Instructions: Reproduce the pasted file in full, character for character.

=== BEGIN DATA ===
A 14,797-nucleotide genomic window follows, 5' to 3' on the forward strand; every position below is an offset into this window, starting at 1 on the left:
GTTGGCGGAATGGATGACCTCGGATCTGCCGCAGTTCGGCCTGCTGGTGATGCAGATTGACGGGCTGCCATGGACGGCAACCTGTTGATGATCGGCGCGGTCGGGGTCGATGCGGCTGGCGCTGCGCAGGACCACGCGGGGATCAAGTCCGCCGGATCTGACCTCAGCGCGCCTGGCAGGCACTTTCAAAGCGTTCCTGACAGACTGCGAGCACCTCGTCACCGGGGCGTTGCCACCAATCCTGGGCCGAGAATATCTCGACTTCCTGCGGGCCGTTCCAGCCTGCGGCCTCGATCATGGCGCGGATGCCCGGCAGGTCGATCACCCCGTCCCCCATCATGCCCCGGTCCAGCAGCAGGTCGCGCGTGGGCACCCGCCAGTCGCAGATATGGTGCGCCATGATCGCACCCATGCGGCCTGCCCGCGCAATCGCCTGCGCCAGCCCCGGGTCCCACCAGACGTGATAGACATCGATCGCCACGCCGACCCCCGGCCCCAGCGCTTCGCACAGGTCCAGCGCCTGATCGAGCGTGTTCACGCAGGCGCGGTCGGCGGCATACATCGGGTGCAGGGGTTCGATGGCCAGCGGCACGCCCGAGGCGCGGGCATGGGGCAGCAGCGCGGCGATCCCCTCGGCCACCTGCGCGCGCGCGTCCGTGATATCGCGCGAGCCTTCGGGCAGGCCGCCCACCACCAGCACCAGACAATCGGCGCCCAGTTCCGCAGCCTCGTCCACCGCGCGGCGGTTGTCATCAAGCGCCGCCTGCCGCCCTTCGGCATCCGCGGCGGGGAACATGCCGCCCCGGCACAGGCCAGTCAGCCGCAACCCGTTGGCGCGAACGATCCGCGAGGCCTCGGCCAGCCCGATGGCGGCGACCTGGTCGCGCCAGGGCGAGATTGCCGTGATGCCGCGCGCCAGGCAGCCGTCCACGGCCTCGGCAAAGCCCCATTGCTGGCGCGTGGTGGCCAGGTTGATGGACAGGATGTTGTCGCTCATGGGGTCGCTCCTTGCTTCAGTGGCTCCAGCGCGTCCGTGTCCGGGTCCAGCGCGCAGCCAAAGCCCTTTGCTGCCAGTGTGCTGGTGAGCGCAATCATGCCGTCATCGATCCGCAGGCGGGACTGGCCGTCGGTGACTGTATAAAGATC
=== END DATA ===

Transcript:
A 14,797-nucleotide genomic window follows, 5' to 3' on the forward strand; every position below is an offset into this window, starting at 1 on the left:
GTTGGCGGAATGGATGACCTCGGATCTGCCGCAGTTCGGCCTGCTGGTGATGCAGATTGACGGGCTGCCATGGACGGCAACCTGTTGATGATCGGCGCGGTCGGGGTCGATGCGGCTGGCGCTGCGCAGGACCACGCGGGGATCAAGTCCGCCGGATCTGACCTCAGCGCGCCTGGCAGGCACTTTCAAAGCGTTCCTGACAGACTGCGAGCACCTCGTCACCGGGGCGTTGCCACCAATCCTGGGCCGAGAATATCTCGACTTCCTGCGGGCCGTTCCAGCCTGCGGCCTCGATCATGGCGCGGATGCCCGGCAGGTCGATCACCCCGTCCCCCATCATGCCCCGGTCCAGCAGCAGGTCGCGCGTGGGCACCCGCCAGTCGCAGATATGGTGCGCCATGATCGCACCCATGCGGCCTGCCCGCGCAATCGCCTGCGCCAGCCCCGGGTCCCACCAGACGTGATAGACATCGATCGCCACGCCGACCCCCGGCCCCAGCGCTTCGCACAGGTCCAGCGCCTGATCGAGCGTGTTCACGCAGGCGCGGTCGGCGGCATACATCGGGTGCAGGGGTTCGATGGCCAGCGGCACGCCCGAGGCGCGGGCATGGGGCAGCAGCGCGGCGATCCCCTCGGCCACCTGCGCGCGCGCGTCCGTGATATCGCGCGAGCCTTCGGGCAGGCCGCCCACCACCAGCACCAGACAATCGGCGCCCAGTTCCGCAGCCTCGTCCACCGCGCGGCGGTTGTCATCAAGCGCCGCCTGCCGCCCTTCGGCATCCGCGGCGGGGAACATGCCGCCCCGGCACAGGCCAGTCAGCCGCAACCCGTTGGCGCGAACGATCCGCGAGGCCTCGGCCAGCCCGATGGCGGCGACCTGGTCGCGCCAGGGCGAGATTGCCGTGATGCCGCGCGCCAGGCAGCCGTCCACGGCCTCGGCAAAGCCCCATTGCTGGCGCGTGGTGGCCAGGTTGATGGACAGGATGTTGTCGCTCATGGGGTCGCTCCTTGCTTCAGTGGCTCCAGCGCGTCCGTGTCCGGGTCCAGCGCGCAGCCAAAGCCCTTTGCTGCCAGTGTGCTGGTGAGCGCAATCATGCCGTCATCGATCCGCAGGCGGGACTGGCCGTCGGTGACTGTATAAAGATC